Education

Duncan Pushes National Standards

February 10, 2009 1 min read
  • Save to favorites
  • Print

Secretary of Education Arne Duncan spent this morning at a Northern Virginia school promoting the need for school construction money in the economic stimulus package. Yesterday, though, he spoke to the American Council on Education’s annual meeting and discussed an issue that may be important for the next version of the NCLB.

If we accomplish one thing in the coming years—it should be to eliminate the extreme variation in standards across America. I know that talking about standards can make people nervous—but the notion that we have 50 different goal posts is absolutely ridiculous. A high school diploma needs to mean something—no matter where it's from. We need standards that are college-ready and career-ready, and benchmarked against challenging international standards.

Earlier, Duncan told my colleague Alyson Klein that he would use stimulus money under his discretion to support efforts to increase the rigor of a state’s standards. But his comments to ACE suggests he’ll be pushing the issue in any reauthorization that happens under his watch.

A version of this news article first appeared in the NCLB: Act II blog.

Events

Classroom Technology Webinar Building Better Blended Learning in K-12 Schools
The pandemic and the increasing use of technology in K-12 education it prompted has added renewed energy to the blended learning movement as most students are now learning in school buildings (and will likely continue

EdWeek Top School Jobs

Teacher Jobs
Search over ten thousand teaching jobs nationwide — elementary, middle, high school and more.
View Jobs
Principal Jobs
Find hundreds of jobs for principals, assistant principals, and other school leadership roles.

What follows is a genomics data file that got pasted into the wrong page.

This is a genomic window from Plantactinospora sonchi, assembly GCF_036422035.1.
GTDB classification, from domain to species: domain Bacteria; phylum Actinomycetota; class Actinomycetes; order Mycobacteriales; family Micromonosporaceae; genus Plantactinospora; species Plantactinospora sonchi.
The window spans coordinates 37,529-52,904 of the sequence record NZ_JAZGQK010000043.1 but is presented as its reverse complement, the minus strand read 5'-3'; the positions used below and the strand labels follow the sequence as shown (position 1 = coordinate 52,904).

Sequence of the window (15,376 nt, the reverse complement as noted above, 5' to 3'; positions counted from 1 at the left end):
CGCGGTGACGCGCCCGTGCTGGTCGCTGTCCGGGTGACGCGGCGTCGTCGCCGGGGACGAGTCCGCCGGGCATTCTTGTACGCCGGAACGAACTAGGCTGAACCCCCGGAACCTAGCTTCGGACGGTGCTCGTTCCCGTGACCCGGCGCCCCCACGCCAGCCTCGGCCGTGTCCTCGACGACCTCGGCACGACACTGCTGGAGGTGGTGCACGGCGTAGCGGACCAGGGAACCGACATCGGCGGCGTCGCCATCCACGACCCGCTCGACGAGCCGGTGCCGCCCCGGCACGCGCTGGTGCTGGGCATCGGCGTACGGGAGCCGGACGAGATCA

View Jobs
Administrator Jobs
Over a thousand district-level jobs: superintendents, directors, more.
View Jobs
Support Staff Jobs
Search thousands of jobs, from paraprofessionals to counselors and more.
View Jobs

Read Next

Education Briefly Stated: November 17, 2021
Here's a look at some recent Education Week articles you may have missed.
8 min read
Education Nearly a Million Kids Vaccinated in Week 1, White House Says
Experts say there are signs that it will be difficult to sustain the initial momentum.
4 min read
Leo Hahn, 11, gets the first shot of the Pfizer COVID-19 vaccine, Tuesday, Nov. 9, 2021, at the University of Washington Medical Center in Seattle. Last week, U.S. health officials gave the final signoff to Pfizer's kid-size COVID-19 shot, a milestone that opened a major expansion of the nation's vaccination campaign to children as young as 5. (AP Photo/Ted S. Warren)
Education How Schools Are Getting Kids the COVID Shot, and Why Some Aren’t
Some district leaders say offering vaccine clinics, with the involvement of trusted school staff, is key to helping overcome hesitancy.
5 min read
A girl walks outside of a mobile vaccine unit after getting the first dose of her COVID-19 vaccine, outside P.S. 277, Friday, Nov. 5, 2021, in the Bronx borough of New York. (AP Photo/Eduardo Munoz Alvarez)
Education Biden Administration Urges Schools to Provide COVID-19 Shots, Information for Kids
The Biden administration is encouraging local school districts to host vaccine clinics for kids and information on benefits of the shots.
2 min read
President Joe Biden, and first lady Jill Biden walk to board Marine One on the South Lawn of the White House in Washington, Saturday, Nov. 6, 2021. Biden is spending the weekend at his home in Rehoboth Beach, Del. (AP Photo/Alex Brandon)